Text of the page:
u/jen4k2 · 5 pointsr/Christianity

Richard Dawkins is actually a very good writer and very challenging, but from a scientific point of view.

Christopher Hitchens is also very good, a very entertaining writer and speaker. He comes from a philosophical, historical and theological point of view.


Who you SHOULD be reading to counter their view is Hitchen's cancer doctor, Francis Collins. He wrote the book I'm reading on now, "The Language of God."


He's heard every scientific and philosophical argument against God, and writes about them here.

Collins is highly respected by the "New Atheists," and writes a really good book!

u/extispicy · 1 pointr/Christianity

Just to give you an idea of what you can expect from a study bible, here's what the New Oxford Annotated Study Bible has to say about the Genesis verse you asked about:

>Genesis 9:2-6 Here God revises the earlier command of vegetarianism. This is a partial concession to the "violence" observed prior to the flood and an extension of the human dominion over creation described in 1:26-28. At the same time, God regulates this violence through stipulating that humans may not eat the blood in which life resides and that humans as bearers of God's image may not be killed.

Please note, though, that the New Oxford is an academic text that approaches the bible from a scholarly (as opposed to devotional) perspective. As I notice you are using the HCSB, which is a 'literalist' bible, I'm wondering if something more like the IVP commentaries might be more to your liking (that link has a good preview feature).

u/love_unknown · 5 pointsr/Christianity

>Does anybody here have any insight? Suggestions on where I should start? I want to believe in Christ but I don't know how, and I'd very greatly appreciate any insight I could get.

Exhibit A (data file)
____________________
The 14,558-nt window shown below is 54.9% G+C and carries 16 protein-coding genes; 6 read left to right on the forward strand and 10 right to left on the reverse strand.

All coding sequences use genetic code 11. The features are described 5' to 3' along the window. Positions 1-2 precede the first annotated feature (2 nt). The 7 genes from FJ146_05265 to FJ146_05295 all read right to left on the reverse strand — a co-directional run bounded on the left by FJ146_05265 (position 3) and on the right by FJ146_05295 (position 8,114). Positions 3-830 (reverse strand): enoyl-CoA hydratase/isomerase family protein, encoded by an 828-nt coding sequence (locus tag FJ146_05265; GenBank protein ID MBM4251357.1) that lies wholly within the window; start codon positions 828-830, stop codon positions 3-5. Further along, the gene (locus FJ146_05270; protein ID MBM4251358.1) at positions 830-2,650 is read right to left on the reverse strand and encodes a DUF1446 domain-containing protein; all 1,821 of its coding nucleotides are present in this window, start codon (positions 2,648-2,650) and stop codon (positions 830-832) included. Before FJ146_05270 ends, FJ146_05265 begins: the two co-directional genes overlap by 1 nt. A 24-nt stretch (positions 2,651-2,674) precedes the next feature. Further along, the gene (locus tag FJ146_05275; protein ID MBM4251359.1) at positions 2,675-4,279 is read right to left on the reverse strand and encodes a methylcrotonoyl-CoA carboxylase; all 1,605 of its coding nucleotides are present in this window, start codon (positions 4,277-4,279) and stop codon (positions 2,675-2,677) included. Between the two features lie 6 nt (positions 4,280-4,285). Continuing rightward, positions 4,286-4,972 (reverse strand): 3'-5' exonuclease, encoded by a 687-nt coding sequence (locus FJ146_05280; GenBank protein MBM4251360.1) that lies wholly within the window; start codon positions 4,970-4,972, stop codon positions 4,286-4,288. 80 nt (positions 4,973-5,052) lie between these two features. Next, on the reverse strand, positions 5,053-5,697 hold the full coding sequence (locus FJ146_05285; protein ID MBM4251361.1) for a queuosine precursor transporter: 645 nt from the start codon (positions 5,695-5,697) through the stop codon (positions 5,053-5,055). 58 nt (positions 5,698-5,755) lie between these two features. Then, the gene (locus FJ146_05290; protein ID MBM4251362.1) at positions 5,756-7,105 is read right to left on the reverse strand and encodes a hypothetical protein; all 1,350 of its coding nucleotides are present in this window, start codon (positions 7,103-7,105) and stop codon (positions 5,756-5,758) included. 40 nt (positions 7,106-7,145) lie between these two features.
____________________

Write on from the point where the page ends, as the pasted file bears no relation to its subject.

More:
Yes. Read The Resurrection of the Son of God by historian and New Testament scholar N. T. Wright, or watch this lecture summarizing the book's contents. In short: the basic historical facts which justify the inference to the Resurrection are all established by critical historical scholarship, and, in an attempt to explain the emergence of those historical events, the 'Resurrection hypothesis' has, by far, the greatest explanatory power.

u/dianthe · 2 pointsr/Christianity

I would highly recommend the ESV Study Bible, it's a pretty big Bible so not exactly a pocket version but it is packed full of great information to help in your Bible study!

u/EarBucket · 1 pointr/Christianity

Cool! On evolution, Pete Enns' The Evolution of Adam. He takes very seriously the theological implications of evolution, and makes a strong case for Christianity's ability to not only accept it but gain new insights from it. For more of a textual look at Genesis and why a literal reading isn't the best one, John Walton's The Lost World of Genesis One.

On both the non-historicity and cruelty of parts of the OT, check out Thom Stark's The Human Faces of God. This was a huge problem for me in accepting Christianity, probably the biggest hurdle I had to cross, and Stark's book did more than anything else to help me wrestle with it.

On miracles, I'm going to point you at a longer book, but it's well worth a read if you're interested in a strong case. Michael Licona's The Resurrection of Jesus argues that the hypothesis that Jesus rose from the dead should not only be considered, it's actually the strongest one that's been proposed from a historical standpoint, as long as you're not ruling out the possibility that the universe might surprise you sometimes.